My model has worked well for years.
What I’m currently doing is refinancing my Primary Residence (while still at 4 mortgages). That’s in process to close with a 3.75% and no out of pocket. That will free up about 30K as cash out. I’m also simultaneously refinancing a 2nd investment property which will cut the monthly payment by about $50 at no cost to me. Doing this now as once I get >4 mortgages, it sounds like it’ll be impossible in the current environment.
Once both of those are done, I’ll purchase this house with the $30K down and I have a lender lined up to do a purchase as a 5th mortgage. I’m not going to touch the free and clear home at this time.
I can’t find anyone that will do a cash out refi on >4 properties and/or HELOC or anything else like that right now.
You’re right about the cash out refi on 5+ properties. Can’t do it. I’m not just a “hard money lender” as I invest in real estate myself and own 10 properties now (I’ve bought one since I was last in these forums). I would never drop $30,000 as a down payment on a property when you could buy 2-3 with $30,000. There are several mortgage companies that provide the financing for 5+ properties. THE best scenario is to buy a property at 70% LTV using hard money which would take less than $5,000 out of pocket for closing costs. Then refi into a 30 yr fixed (or 10 yr, whatever) at around 4%. Since you have more than 4 properties you can only refinance at 70% LTV, so you will be out out pocket roughly another $5,000 for the second closing.
The last 3 properties I have bought in San Antonio, TX have been less than $10,000 out of pocket (all using hard money) and they each NET over $5,000 cashflow per year. That’s a 50% cash-on-cash return. And they collectively have roughly $95,000 in unrealized capital gains. That’s a 300% return on unrealized capital gains. I refinanced into 30 year notes at 4.25%, 4.5% and 4.25%.
My most recent purchase was less than $4,000 out of pocket on the front side and should be close to $0 out of pocket on the refinance. This one cashflows over $5,000 per year as well. I bought it for an even $50,000, putting $22,000 in repairs into it, and it appraised last week for $106,000.
Hard Money is, by far, the best strategy to use to maximize your returns. HOWEVER, there are hard money lenders out there that will take advantage of you. Make sure you do your due diligence and check out the loan details. AND, MAKE SURE you are pre-qualified for the conventional refinance BEFORE you close the hard money loan.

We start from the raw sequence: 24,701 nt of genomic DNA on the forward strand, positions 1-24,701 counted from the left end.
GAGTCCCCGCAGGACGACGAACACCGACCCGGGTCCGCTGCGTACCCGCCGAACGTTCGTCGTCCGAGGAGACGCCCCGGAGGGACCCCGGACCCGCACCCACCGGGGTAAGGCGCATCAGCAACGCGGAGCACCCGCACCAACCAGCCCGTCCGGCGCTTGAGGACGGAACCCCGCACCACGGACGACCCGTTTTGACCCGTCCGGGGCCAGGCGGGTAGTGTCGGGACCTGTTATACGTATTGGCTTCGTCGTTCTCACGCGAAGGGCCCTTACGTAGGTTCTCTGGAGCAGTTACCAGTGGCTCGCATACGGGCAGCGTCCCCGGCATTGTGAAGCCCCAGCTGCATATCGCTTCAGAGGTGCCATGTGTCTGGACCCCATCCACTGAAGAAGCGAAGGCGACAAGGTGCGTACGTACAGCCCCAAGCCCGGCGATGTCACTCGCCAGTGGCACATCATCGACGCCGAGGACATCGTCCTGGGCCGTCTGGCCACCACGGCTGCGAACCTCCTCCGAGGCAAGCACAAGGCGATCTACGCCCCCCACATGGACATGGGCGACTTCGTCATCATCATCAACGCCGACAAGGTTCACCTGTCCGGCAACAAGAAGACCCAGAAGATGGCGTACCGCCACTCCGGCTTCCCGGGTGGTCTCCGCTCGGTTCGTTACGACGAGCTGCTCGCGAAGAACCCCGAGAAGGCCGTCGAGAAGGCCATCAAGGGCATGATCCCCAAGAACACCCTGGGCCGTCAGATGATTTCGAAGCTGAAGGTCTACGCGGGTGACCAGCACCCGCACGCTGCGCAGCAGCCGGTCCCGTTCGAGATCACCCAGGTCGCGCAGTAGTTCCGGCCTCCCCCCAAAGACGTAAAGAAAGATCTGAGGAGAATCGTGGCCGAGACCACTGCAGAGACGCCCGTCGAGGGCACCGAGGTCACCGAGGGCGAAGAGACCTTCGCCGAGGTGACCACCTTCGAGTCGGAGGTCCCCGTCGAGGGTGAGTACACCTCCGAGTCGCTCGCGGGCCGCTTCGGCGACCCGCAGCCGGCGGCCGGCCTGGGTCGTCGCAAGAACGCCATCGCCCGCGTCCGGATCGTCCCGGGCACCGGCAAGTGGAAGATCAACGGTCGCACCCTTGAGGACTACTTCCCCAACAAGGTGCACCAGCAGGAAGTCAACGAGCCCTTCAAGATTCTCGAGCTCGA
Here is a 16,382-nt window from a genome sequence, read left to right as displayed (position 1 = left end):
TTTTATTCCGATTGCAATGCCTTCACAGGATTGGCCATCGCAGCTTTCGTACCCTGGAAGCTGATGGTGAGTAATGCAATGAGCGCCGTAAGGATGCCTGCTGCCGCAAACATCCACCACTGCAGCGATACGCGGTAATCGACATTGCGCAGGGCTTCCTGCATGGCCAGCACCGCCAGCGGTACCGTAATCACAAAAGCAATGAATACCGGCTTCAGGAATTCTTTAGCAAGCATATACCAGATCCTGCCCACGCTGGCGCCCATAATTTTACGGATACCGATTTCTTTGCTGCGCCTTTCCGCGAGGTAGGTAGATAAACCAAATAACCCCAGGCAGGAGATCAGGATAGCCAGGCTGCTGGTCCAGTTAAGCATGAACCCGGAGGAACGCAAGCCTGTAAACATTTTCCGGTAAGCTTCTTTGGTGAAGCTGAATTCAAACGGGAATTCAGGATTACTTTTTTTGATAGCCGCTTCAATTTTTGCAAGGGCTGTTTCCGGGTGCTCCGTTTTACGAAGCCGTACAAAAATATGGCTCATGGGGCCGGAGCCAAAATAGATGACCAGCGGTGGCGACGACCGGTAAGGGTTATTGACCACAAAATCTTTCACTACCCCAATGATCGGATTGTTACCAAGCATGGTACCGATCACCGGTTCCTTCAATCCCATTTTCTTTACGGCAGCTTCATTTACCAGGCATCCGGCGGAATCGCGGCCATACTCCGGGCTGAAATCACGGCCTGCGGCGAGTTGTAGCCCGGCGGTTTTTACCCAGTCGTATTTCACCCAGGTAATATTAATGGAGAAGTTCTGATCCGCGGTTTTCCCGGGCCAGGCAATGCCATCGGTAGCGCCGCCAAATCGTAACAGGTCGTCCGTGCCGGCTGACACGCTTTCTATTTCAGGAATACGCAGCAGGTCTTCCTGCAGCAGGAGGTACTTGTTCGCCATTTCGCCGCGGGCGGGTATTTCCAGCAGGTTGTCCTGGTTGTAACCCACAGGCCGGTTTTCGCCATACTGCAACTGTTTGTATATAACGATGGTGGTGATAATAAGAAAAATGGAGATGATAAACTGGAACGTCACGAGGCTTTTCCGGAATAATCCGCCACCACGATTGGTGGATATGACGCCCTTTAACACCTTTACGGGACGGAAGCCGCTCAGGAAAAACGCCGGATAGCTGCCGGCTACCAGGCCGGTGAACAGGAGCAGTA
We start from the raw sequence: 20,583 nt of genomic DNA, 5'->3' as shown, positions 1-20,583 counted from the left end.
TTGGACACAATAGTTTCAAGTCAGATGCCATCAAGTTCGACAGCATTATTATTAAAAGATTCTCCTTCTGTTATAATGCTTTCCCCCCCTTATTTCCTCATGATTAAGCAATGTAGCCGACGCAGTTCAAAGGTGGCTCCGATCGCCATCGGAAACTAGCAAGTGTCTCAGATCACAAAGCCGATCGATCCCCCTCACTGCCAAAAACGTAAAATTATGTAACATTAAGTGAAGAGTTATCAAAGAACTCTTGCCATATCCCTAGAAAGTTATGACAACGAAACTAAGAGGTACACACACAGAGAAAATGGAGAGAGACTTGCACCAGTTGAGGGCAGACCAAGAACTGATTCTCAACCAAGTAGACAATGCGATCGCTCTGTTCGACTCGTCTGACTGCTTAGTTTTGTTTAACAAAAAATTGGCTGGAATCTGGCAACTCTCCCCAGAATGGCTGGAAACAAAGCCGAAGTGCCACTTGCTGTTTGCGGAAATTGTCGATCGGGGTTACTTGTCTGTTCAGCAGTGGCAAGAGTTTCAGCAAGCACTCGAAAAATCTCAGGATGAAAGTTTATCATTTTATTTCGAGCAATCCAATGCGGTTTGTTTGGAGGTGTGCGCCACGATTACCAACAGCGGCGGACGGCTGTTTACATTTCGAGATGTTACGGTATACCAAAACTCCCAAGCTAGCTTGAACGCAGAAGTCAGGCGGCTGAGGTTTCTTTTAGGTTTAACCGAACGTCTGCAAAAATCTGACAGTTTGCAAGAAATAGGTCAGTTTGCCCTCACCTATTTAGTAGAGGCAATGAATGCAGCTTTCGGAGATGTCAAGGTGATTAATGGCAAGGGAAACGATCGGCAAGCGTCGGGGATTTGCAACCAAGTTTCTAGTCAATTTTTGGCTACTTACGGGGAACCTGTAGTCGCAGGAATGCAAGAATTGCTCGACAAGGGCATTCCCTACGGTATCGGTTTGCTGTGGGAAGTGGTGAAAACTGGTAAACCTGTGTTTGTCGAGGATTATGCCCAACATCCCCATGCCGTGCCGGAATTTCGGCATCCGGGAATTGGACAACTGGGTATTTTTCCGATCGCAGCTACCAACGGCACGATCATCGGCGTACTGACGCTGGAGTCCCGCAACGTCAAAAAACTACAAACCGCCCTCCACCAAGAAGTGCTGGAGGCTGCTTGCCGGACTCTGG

We only lend in Texas at this time and are a very professional company. Our average borrower’s credit score is 741 and is in our loan for an average of 3.7 months. You want to look for a professional company that won’t lend you $100,000 if you have $0 to your name and a 550 credit score.
If your goal is to actually receive a passive stream of income, using commercial loans before you have 10 loans is a deal breaker. You’re going to lose around $150 per month in cashflow per property using commercial loans instead of 30 year fixed, which is at the lowest interest rate EVER. There are plenty of requirements by an individual bank loaning their money. I’ve talked to several about it, most look for a large active deposit and net worth to match their requirement. If you can get long-term, low interest rate financing right now (arguably the hardest time to ever get it), GET IT. You don’t need a creative way to finance your rental properties.
You’re right about the reduced cash flow. I guess it all depends on a person’s goals. I just can’t picture taking my little 25k loans out to 30 yrs. As an example, payments for 25k at 5.65% on a 10yr am are $273.18. The same amount financed at 3.5% for 30 yrs is $112.26. For this 25k house, I’m probably getting $550-625/mo in rent so I’m still at double my mortgage payment. I’ve been pretty fortunate with the banks I’ve dealt with. No specific reserve requirements or anything like that. I just want the properties paid off as soon as possible and I’m willing to take less cash flow now to make that happen.